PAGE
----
This book investigates the self-concept of the students with intellectual disabilities who were placed in specialist and mainstream educational settings in South Australia. It gains insights into what students with intellectual disabilities felt about themselves and their achievements across the different dimensions of self-concept. It is divided into two stages of execution. In Stage 1, the Tennessee Self-Concept questionnaire was administered to students with intellectual disabilities. In Stage 2, interviews were conducted with students with intellectual disabilities, their parents and teachers. These data reflected a range of viewpoints from which to examine the research questions. These findings have implications for teachers, special educators, policy makers and a range of professionals in the education and special education sector in enabling greater understanding of the problems experienced by these students and pointing to modifications and improvements in the services for these students.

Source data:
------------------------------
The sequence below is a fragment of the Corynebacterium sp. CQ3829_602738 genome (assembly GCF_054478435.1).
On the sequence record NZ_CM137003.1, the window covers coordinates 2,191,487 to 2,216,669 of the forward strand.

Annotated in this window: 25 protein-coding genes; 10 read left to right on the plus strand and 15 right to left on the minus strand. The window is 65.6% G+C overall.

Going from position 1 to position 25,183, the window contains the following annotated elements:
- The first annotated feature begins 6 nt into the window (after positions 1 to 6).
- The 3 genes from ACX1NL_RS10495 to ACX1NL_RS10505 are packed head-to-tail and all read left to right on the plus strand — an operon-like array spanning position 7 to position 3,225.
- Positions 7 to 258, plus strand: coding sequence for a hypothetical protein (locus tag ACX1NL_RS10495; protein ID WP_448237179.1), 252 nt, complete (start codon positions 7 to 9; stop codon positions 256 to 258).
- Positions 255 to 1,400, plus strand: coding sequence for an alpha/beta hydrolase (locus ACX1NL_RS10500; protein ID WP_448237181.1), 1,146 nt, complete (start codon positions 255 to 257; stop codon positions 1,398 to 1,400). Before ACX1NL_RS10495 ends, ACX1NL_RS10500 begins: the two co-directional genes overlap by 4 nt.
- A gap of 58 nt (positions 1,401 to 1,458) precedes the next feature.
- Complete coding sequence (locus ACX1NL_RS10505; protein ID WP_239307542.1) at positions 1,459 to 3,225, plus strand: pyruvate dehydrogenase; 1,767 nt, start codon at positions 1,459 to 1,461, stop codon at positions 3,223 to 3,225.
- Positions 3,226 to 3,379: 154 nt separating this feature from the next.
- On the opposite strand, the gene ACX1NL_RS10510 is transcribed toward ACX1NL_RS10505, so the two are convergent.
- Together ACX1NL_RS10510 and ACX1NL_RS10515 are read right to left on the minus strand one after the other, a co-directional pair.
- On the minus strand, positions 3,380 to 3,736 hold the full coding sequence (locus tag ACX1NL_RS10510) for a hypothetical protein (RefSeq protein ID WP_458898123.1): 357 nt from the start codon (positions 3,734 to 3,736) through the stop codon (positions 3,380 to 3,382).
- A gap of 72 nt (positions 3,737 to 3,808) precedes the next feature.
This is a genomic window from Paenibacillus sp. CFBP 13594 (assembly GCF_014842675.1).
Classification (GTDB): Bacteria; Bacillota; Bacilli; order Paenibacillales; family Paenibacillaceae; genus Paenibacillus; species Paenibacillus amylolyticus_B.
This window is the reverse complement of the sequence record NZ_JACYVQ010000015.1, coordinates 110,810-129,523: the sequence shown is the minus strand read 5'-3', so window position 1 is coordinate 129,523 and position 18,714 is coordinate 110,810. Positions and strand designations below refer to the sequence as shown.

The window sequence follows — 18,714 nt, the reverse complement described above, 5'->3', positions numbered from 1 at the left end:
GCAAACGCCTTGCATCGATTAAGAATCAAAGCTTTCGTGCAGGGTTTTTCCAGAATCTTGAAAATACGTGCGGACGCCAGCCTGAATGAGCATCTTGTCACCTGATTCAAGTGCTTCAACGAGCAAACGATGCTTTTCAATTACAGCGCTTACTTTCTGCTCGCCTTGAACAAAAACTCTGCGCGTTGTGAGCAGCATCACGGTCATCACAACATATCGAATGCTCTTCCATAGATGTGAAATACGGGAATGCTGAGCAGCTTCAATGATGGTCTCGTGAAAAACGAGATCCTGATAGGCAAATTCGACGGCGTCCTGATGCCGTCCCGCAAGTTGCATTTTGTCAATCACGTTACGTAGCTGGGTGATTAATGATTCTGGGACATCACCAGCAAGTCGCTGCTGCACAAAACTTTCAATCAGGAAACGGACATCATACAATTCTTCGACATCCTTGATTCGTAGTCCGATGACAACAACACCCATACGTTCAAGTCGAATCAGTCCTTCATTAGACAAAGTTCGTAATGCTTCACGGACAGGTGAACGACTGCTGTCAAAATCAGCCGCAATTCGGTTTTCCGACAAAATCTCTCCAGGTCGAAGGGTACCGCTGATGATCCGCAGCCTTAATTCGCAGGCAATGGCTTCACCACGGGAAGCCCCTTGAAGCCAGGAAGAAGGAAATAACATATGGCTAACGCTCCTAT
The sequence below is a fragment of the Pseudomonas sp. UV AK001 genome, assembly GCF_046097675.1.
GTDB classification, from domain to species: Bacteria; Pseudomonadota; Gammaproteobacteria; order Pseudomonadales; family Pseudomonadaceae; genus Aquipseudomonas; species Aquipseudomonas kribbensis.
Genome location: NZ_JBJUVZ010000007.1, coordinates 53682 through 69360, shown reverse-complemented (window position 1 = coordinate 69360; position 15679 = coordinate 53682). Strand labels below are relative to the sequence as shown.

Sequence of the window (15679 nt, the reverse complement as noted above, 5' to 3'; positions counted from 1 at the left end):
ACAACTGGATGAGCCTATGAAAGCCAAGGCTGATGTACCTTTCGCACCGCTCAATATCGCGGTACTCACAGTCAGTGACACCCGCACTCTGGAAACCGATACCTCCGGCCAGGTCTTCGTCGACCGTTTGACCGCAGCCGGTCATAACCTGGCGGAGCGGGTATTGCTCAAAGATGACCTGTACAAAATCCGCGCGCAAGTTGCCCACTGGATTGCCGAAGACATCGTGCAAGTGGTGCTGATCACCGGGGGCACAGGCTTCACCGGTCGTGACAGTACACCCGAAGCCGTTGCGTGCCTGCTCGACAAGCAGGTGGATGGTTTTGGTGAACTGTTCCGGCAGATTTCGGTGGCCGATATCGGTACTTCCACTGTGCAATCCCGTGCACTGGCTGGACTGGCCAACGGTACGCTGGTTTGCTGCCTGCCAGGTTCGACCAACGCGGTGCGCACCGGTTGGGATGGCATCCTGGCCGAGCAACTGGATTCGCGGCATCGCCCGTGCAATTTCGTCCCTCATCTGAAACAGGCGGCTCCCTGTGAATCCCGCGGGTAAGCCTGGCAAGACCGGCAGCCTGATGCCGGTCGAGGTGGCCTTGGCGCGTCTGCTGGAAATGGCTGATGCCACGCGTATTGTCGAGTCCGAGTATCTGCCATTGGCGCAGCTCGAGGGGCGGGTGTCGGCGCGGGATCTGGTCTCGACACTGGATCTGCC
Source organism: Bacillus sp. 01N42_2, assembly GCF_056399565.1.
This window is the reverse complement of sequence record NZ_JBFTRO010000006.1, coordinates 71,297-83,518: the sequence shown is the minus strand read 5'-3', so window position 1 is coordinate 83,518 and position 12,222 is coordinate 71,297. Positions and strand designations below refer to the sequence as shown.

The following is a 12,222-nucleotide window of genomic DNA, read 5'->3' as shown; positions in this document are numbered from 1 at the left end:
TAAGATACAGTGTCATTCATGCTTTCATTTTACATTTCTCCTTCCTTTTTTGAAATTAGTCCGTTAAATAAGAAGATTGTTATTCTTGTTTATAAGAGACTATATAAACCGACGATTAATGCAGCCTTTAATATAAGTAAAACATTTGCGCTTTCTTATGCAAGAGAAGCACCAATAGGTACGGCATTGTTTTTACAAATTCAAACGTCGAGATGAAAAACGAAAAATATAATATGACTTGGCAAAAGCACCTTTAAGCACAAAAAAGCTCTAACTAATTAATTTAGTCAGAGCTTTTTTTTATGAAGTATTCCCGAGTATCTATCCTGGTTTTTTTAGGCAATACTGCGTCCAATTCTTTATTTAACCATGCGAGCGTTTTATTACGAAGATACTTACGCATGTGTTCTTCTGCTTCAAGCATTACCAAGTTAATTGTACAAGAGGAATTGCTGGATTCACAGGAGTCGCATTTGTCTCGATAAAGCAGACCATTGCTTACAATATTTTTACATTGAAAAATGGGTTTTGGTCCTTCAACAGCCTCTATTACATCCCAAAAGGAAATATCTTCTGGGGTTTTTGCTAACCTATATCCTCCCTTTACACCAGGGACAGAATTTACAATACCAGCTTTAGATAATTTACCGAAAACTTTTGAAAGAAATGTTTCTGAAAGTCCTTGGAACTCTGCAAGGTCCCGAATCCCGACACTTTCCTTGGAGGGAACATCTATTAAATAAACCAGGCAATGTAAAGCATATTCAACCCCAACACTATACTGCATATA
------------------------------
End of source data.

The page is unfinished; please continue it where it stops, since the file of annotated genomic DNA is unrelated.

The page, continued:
|SpringerBriefs in education